Northern White Rhinos, Leibniz Institute, white rhinos

Scientists at the Leibniz Institute, Germany are hopeful as they have successfully placed a test-tube embryo of the nearly extinct Northern White Rhinos into a surrogate female.

The Government of Germany, have allocated a large sum of money to support the efforts to repopulate the nearly extinct species. Only two Northern White Rhinos are left in the world. Mother and Daughter who can’t bear children.

The last White Rhino male, Sudan passed away in March 2018 at the age of 45. He was being treated for many health and age-related issues in a conservancy in Kenya. He spent the last 10 years of his life in under heavy surveillance of armed guards.

Sudan’s death left only his offspring—daughter Najin and granddaughter Fatu with the burden of advancing their population. Naturally, they couldn’t do it on their own. Scientist at the Leibniz Institute For Zoo and wildlife research is trying two approaches to handle the situation.

One of which was fertilizing eggs harvested from the Najin and Fatu with the sperms of the late bull. And transfer the embryo thus obtained in the female’s body. Tough the embryo was successfully installed in the female White Rhino’s uterus. But scientist believes it couldn’t attach itself to the uterine wall.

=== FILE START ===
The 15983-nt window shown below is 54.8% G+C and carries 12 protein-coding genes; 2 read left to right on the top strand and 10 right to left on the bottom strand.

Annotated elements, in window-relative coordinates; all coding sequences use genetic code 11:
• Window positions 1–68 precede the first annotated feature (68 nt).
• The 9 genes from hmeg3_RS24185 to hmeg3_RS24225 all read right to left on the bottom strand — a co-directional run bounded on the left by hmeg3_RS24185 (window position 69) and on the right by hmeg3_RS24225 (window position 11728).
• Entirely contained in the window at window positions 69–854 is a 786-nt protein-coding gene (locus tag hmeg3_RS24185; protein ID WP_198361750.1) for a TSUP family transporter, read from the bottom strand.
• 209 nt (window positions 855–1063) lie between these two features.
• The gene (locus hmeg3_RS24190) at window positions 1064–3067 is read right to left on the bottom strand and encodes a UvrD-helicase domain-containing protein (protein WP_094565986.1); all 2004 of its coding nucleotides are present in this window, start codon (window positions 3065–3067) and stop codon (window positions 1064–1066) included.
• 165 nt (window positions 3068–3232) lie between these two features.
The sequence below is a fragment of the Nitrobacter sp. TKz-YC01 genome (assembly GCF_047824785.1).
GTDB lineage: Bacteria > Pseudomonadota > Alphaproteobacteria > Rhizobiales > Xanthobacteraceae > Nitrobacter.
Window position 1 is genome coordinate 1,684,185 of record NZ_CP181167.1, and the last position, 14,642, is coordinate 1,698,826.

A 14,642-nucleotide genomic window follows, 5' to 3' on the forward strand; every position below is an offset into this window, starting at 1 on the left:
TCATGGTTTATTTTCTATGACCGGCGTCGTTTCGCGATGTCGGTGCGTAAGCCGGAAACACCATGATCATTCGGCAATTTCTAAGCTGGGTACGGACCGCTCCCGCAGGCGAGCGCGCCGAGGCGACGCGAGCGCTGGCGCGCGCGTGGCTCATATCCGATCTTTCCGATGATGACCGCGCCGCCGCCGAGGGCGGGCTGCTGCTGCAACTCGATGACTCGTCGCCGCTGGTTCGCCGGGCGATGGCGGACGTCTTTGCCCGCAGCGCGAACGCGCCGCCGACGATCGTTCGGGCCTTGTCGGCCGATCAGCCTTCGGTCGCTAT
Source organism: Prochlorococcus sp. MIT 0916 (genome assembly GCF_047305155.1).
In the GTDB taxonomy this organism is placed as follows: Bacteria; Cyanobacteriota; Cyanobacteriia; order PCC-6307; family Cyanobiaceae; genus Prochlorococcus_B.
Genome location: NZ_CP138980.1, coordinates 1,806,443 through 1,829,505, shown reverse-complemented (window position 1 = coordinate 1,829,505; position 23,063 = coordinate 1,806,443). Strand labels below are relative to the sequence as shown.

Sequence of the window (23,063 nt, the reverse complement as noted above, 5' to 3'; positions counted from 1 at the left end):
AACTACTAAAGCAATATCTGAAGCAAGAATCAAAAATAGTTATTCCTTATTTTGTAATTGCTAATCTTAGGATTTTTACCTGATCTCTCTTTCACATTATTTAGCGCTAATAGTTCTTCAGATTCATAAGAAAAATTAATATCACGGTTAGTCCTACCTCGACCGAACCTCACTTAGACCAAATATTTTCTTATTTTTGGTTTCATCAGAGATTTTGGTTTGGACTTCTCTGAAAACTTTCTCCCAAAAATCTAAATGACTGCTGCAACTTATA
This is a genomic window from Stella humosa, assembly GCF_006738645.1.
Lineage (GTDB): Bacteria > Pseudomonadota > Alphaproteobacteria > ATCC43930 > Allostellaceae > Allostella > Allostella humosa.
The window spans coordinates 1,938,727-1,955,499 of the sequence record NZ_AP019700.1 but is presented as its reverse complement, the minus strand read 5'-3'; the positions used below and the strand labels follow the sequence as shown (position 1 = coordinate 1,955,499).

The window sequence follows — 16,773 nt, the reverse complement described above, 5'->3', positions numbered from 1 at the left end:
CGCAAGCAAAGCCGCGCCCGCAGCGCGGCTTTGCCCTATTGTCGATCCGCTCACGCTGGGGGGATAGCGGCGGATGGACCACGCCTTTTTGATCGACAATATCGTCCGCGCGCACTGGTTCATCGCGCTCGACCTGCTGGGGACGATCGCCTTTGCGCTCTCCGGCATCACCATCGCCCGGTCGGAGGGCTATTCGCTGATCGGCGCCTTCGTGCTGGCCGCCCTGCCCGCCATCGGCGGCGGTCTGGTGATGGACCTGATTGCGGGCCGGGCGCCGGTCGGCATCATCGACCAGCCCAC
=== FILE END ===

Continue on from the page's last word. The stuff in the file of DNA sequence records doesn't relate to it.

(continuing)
As the number of eggs and sperms are limited, scientists have a plan B, to convert skin cells into pluripotent stem cells, which can be converted into any cells or tissues. With the stem cells the reproductive germ cells, sperm or eggs will be created. And this way Scientist will try to create a healthy and thriving population of Northern White Rhinos.

The resultant will be a genetically healthy population of Northern White Rhinos that will be able to survive in the wild.  Let’s hope the In vitro fertilization works for Northern White Rhinos, and we will witness the first birth of a baby Rhino in years.

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